- Yucca: Some holistic vets have tried this herb and found that it is helpful as a prednisone alternative, but there are side effects. It can upset the GI tract of some dogs, and since it has not been used a lot, it may affect many dogs.
Antihistamines and Prescription Alternatives
The next step to help your dog is not as mild as a diet change or a shampoo. To provide quick relief, however, it is sometimes better to give him an antihistamine. Benadryl (diphenhydramine) is not approved, but it is an antihistamine that has been used for many years and is safe when used in controlled doses. An itching dog can be given about 1 mg per pound. (The pills are small and easy to hide in a piece of cheese or other favorite treat.) Benadryl tends to make dogs a little sleepy, but that is a good thing since he will not be scratching when taking a nap.
Unfortunately, diphenhydramine is only effective when it happens to work. Antihistamines work in a lot less than a third of the cases, so some vets that use them instead of natural substitutes for prednisone will have a series of drugs to try and find out which one might be effective.
If the antihistamine is not enough, you will need to talk to your vet about some of the other potent new drugs available for itching. Some dogs will do better with a cyclosporine pill (Atopica), but it is a potent immunosuppressant and does cause upset stomachs and other problems in some dogs. Others do well on a drug called Apoquel but it too can have a lot of side effects and should be avoided if possible.
Has your vet prescribed prednisone for your dogs itchy skin?
The Best Thing for Your Dog
If your dog is scratching, it is a sign that he is in great discomfort. Some people will search for help at the first sign of problems, while others will wait until their dog is chewing all night and has irritated his skin.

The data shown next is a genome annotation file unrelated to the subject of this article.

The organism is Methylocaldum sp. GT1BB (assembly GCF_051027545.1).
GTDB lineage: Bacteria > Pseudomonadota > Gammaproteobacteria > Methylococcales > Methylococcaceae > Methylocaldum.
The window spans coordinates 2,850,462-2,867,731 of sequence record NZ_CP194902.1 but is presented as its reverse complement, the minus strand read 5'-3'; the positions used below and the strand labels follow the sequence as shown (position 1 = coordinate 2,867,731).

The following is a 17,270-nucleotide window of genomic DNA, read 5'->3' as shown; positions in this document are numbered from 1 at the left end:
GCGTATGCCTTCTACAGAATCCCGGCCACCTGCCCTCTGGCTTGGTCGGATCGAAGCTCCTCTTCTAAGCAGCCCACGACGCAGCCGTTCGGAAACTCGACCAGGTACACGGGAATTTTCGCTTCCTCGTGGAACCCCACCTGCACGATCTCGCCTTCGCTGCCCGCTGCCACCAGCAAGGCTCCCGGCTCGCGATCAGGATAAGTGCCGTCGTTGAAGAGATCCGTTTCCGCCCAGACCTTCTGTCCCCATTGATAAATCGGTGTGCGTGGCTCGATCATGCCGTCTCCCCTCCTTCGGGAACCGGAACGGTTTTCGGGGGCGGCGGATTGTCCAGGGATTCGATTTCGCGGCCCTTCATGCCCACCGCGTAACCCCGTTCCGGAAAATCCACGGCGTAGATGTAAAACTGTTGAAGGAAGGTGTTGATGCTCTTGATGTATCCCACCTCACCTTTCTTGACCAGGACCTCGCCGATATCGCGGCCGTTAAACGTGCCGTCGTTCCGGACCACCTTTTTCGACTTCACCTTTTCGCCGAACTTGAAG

Do not wait. Dogs are stoic animals and will not let us know about many of their problems until they are already serious. If your dog has started to chew on his skin, he is already in great discomfort. Learn everything you can about skin diseases in dogs, get him into your local vet for an exam as soon as possible.
- Treatment of canine atopic dermatitis: 2015 updated guidelines from the International Committee on Allergic Diseases of Animals (ICADA), Thierry Olivirry et al, BMC Vet. Res., 2015
- Double-blinded, placebo-controlled study to evaluate an antipruritic shampoo for dogs with allergic pruritus, Schilling, Journal of Veterinary Research, 2012 Jul 28;171(4):97
- Biagi, Giacomo & Mordenti, Attilio & Cocchi, Massimo. (2004). The role of dietary omega-3 and omega-6 essential fatty acids in the nutrition of dogs and cats: A review. Progress in Nutrition. 6. 0-0.
- Rational Uses of Glucocorticoids in Dermatology. Ettinger and Feldman: Textbook of Veterinary Internal Medicine, 6th edition. St. Louis, 2005, Saunders.
- Dr. Ian Billinghurst. Give Your Dog A Bone. Warrigal Publishing, 1993.
- Therapeutic use of fish oils in companion animals. Bauer JE. J Am Vet Med Assoc. 2011 Dec 1;239(11):1441-51.
This article is accurate and true to the best of the author’s knowledge. It is not meant to substitute for diagnosis, prognosis, treatment, prescription, or formal and individualized advice from a veterinary medical professional. Animals exhibiting signs and symptoms of distress should be seen by a veterinarian immediately.